Organic ways keep weeds at bay

Researcher Viv Burnett surveying organic weed control methods.

To beat the weed problem without using herbicides, organic producers are successfully using a range of 'organic' and cultural methods.

And while conventional growers have highlighted the weed issue as a major factor standing in the way of a move to organic farming, interest in these methods should increase. There are two good reasons: many weeds are developing herbicide resistance; and organic produce is attracting premium prices.

In a recent Australia-wide survey of approximately 300 certified organic broadacre producers, grazing and cultivation topped the list of preferred 'organic' methods for keeping weeds at bay. The survey, conducted by Agriculture Victoria, showed that close to 60 per cent of the organic producers who responded use both grazing and cultivation as weed control methods.

(At its recent national conference the Organic Federation of Australia honoured the work at the Rutherglen Research Insititute as the best research projects in the organic field.)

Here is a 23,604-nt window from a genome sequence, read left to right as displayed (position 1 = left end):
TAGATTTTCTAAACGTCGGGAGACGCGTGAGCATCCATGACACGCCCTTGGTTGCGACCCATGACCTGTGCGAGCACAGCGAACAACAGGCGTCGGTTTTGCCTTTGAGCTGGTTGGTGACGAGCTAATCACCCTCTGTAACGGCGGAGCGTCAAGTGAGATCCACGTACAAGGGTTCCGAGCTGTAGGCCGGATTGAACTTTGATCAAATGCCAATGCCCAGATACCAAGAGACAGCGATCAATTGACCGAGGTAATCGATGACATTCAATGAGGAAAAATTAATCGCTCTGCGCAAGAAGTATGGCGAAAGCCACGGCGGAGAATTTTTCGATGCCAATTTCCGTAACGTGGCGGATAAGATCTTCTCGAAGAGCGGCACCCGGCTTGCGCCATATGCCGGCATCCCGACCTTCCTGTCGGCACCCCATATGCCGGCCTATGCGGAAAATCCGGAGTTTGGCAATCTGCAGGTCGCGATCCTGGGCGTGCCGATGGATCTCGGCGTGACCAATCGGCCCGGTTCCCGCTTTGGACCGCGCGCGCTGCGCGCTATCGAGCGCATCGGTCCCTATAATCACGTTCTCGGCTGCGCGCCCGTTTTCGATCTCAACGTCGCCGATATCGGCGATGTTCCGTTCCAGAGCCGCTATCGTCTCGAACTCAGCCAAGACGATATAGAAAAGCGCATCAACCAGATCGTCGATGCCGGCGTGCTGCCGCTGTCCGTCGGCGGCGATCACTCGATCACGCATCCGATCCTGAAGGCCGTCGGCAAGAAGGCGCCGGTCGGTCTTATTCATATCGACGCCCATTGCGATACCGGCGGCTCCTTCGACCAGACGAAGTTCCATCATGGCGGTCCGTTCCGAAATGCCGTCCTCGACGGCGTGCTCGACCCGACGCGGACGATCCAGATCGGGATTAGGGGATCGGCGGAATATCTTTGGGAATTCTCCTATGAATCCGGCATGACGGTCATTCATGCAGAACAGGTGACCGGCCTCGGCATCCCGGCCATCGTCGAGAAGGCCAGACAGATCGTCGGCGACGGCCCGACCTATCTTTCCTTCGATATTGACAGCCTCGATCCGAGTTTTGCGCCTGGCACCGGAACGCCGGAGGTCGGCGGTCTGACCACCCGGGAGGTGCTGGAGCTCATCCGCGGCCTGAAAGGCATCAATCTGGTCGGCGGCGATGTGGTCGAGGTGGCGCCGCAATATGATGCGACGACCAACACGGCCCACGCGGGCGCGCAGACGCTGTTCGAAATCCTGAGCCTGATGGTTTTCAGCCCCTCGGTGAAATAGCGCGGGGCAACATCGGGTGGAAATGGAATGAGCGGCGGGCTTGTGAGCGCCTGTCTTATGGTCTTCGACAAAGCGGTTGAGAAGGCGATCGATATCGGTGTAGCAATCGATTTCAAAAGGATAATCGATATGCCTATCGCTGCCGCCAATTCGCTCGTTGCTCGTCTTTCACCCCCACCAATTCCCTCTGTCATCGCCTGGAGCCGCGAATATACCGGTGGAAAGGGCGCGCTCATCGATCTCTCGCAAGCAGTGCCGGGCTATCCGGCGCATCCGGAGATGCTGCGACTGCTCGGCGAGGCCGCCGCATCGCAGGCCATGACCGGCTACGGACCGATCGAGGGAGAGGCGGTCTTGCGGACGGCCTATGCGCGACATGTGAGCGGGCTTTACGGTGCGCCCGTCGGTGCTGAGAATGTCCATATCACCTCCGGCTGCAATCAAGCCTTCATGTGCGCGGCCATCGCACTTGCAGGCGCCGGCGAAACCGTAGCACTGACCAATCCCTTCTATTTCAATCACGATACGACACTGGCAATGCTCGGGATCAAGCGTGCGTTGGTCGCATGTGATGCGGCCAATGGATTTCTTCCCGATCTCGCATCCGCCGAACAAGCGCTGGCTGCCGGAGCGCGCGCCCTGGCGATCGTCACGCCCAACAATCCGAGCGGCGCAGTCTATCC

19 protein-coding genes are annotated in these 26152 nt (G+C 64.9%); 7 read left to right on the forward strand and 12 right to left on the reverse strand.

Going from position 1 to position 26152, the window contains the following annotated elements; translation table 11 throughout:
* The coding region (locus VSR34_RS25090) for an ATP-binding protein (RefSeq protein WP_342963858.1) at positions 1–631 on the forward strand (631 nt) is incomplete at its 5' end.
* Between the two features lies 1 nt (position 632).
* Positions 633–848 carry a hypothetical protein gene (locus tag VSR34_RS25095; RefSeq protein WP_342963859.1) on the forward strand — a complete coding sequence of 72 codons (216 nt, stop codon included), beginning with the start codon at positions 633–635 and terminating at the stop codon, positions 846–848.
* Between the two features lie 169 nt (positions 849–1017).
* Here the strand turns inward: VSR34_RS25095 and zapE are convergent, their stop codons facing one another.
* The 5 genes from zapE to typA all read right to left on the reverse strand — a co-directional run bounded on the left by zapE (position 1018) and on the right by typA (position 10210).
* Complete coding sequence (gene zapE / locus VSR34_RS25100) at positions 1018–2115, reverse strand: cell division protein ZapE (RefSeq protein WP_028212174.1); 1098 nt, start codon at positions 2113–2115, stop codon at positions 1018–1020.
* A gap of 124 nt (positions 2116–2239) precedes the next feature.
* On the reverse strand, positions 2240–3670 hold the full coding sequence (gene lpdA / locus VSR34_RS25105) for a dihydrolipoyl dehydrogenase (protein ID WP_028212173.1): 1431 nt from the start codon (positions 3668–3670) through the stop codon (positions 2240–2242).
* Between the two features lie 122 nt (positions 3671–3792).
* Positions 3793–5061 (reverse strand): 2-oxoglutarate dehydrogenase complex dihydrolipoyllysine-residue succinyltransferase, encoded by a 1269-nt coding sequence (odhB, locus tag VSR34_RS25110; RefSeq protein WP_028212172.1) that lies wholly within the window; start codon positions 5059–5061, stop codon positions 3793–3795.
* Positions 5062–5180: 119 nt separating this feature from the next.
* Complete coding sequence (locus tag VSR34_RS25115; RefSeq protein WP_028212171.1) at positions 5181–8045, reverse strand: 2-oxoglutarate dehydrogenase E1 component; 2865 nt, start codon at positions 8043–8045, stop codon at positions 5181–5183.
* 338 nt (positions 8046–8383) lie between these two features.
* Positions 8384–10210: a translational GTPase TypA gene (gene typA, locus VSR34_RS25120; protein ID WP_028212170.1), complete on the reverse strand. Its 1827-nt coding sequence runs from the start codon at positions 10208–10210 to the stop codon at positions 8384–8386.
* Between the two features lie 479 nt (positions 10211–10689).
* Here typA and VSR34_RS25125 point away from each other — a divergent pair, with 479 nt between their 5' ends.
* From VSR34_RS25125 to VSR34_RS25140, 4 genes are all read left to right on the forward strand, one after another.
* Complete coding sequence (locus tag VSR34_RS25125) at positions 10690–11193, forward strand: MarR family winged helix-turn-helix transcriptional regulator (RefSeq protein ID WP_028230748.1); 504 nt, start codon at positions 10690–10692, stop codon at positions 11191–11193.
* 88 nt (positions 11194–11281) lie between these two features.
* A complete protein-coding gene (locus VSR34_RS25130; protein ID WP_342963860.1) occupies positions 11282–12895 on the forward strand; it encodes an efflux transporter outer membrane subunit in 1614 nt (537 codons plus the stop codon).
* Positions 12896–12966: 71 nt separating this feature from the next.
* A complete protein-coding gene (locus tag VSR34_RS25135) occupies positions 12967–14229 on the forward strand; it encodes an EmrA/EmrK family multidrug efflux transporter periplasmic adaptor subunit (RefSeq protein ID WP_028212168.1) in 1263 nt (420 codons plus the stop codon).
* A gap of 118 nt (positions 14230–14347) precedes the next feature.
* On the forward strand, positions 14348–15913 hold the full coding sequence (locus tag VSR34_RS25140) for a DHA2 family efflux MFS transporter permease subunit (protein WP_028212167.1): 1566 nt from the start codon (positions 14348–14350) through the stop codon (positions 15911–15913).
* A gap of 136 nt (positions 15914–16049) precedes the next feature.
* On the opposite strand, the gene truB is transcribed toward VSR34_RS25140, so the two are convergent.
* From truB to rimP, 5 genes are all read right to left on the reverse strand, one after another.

Approximately 30 per cent of organic growers report that they use crop rotation, hay cutting or silage, green manure, fallowing, and high seeding rates to control weeds.

Other weed control techniques widely practised by organic growers involve the use of competitive crops, post-sowing cultivation, manual or hand weeding and the collection of weed seeds at the time of harvest.

Certified organic producers need to be able to demonstrate that their produce is grown without the use of chemical herbicides.

Program 3.3.2 Contact: Ms Viv Burnett 02 6030 4500

Organic producers are successfully using a range of 'herbicide-free' farming methods to overcome the major challenge of weeds.
Organic producers are successfully using a range of 'herbicide-free' farming methods to overcome the major challenge of weeds.